Murder in the Family, All for the Prom

Jeff's defense attorney, Alan Baum, brought his own experts in to attack the prosecution's timeline and the time of death, which police put at 5 p.m. Saturday. Baum said there was definitely "some human activity in that house after, long after Jeff left."

The Jury, the Verdict

"20/20" gathered the jurors together to talk about the trial and the limited circumstantial case. Ironically, it wasn't the police timeline that brought the jurors to their conclusion.

According to one juror, "What stood out for me was a picture of Rev. Bob Pelley. A photograph of his body laying in the house, the manner in which it was laying … led me to believe that the shooter came out of Jeff's bedroom."

And there was another photograph the jurors found significant, of a gun rack in the parent's bedroom. No gun -- just a gun rack -- but combined with Jeff's stepsister Jessica's testimony, it became critical because she remembered both a bow and a gun in the rack Friday night.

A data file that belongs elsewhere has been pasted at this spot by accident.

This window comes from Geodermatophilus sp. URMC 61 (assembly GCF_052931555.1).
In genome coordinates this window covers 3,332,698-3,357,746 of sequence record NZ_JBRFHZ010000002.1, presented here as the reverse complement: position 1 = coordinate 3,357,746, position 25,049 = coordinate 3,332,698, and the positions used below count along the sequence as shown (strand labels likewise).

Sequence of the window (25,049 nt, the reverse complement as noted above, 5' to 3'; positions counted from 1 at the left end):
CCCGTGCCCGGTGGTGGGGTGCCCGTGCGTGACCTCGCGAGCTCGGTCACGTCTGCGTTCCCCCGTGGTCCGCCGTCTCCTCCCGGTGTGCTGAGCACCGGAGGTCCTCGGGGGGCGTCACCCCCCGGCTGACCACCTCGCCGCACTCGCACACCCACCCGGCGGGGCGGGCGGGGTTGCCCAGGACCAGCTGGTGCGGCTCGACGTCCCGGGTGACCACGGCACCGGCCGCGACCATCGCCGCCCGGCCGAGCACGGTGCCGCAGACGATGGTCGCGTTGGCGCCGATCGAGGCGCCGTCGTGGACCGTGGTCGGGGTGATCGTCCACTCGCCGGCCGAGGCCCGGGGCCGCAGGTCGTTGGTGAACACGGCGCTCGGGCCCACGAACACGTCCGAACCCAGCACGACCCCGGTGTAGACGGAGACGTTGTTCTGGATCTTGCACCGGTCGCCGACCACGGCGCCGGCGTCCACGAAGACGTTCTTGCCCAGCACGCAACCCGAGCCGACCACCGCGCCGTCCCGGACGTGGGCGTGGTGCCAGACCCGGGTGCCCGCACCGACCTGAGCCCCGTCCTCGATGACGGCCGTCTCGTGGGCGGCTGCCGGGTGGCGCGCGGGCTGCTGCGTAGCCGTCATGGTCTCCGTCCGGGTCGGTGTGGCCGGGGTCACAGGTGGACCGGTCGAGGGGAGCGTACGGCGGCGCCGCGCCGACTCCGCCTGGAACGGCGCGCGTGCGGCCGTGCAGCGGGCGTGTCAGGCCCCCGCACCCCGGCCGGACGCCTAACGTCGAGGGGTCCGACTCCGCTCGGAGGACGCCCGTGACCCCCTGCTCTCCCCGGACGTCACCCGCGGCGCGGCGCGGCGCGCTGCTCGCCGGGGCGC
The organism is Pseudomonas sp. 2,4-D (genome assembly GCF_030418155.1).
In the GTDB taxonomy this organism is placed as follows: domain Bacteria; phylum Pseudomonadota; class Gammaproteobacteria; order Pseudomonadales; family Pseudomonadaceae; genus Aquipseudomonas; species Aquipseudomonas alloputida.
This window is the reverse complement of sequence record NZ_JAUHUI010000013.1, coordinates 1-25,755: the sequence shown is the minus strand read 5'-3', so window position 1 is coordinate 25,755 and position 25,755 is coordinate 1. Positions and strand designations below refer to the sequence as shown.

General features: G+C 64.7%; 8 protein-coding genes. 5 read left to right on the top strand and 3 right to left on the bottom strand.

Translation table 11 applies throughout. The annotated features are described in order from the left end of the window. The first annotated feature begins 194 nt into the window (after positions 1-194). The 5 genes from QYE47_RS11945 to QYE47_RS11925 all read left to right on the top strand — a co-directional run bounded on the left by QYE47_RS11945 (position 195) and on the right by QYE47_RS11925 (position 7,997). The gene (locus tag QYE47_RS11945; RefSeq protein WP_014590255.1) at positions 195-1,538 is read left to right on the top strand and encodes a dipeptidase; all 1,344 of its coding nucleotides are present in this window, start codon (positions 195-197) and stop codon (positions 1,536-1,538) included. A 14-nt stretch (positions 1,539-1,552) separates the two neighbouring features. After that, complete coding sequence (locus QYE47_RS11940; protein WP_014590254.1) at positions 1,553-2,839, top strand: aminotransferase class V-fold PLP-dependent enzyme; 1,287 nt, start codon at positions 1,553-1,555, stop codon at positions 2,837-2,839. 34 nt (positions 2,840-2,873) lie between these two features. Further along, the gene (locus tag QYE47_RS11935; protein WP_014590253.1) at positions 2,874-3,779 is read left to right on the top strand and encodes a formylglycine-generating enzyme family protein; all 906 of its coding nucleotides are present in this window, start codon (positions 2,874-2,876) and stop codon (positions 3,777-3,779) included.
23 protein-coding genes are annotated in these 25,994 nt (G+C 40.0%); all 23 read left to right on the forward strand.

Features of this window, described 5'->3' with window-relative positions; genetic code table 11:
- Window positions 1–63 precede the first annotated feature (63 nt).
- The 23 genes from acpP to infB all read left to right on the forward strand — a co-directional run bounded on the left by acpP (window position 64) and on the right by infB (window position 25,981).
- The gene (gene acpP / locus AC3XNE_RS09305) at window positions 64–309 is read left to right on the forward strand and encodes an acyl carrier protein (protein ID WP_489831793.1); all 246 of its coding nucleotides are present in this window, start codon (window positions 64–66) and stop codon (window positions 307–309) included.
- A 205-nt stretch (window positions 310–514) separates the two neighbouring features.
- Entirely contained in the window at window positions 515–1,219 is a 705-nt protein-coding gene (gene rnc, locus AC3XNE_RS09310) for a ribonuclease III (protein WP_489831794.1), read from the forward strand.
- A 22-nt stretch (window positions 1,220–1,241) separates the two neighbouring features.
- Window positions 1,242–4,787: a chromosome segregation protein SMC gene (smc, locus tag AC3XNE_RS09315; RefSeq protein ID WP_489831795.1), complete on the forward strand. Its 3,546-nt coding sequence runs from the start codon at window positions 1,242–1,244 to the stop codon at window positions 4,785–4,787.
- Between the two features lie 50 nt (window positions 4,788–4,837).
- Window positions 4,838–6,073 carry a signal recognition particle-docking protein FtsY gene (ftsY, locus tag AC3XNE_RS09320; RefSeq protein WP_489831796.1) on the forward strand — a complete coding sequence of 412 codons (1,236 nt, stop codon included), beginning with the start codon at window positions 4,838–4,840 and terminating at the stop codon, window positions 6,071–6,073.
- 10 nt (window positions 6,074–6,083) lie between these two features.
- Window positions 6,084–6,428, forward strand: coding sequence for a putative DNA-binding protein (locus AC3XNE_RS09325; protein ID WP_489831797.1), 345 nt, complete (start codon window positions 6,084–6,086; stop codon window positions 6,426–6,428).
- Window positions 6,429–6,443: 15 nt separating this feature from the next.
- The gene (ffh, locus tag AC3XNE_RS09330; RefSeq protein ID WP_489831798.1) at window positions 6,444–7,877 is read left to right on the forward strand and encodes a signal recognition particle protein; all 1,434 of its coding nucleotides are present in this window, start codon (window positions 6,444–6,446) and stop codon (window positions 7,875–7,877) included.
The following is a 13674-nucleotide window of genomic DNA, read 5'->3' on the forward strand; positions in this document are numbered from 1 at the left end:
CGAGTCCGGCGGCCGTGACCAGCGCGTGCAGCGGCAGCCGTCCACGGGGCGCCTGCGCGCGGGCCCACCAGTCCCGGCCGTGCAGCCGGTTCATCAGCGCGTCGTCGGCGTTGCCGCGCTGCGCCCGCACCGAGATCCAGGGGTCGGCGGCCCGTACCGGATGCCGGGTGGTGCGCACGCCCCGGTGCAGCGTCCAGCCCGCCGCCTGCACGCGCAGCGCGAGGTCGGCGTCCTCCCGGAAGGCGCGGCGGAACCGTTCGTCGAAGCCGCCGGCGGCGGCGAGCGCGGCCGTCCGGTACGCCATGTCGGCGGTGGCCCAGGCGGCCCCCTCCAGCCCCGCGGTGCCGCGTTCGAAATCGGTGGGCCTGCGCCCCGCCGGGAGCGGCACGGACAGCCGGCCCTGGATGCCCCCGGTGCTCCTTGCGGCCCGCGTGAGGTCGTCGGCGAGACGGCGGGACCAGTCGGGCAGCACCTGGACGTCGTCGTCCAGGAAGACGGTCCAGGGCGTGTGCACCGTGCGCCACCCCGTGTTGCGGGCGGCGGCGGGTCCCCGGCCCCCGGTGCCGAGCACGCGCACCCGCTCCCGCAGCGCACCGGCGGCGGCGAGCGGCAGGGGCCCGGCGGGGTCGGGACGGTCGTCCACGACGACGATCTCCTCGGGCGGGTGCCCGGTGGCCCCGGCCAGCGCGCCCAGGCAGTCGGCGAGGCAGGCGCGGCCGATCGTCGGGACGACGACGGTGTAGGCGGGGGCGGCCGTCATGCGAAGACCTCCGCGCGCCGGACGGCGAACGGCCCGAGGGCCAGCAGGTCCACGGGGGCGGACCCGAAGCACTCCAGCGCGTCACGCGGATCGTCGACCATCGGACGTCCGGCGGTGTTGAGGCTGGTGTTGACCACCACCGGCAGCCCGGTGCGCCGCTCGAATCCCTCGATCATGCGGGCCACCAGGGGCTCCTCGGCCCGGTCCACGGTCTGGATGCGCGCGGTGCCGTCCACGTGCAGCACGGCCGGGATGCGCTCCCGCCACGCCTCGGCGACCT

In the jury room, there were three votes over 2½ days, and with each ballot, the tally for innocent shrank until everyone agreed that Jeff had committed the crime.

A murder spree that took four lives was finally solved without the high-tech CSI or DNA evidence. A prosecution depended upon the old saw of motive and opportunity, and a community determined not to forget the minister, his wife and their two little girls.

Jeff is appealing the verdict. He is currently sentenced to 40 years for each murder, for a total of 160 years.

Jacque Pelley, Jeff's sister, is looking for anyone with information that might help exonerate her brother. Please visit to contact her.

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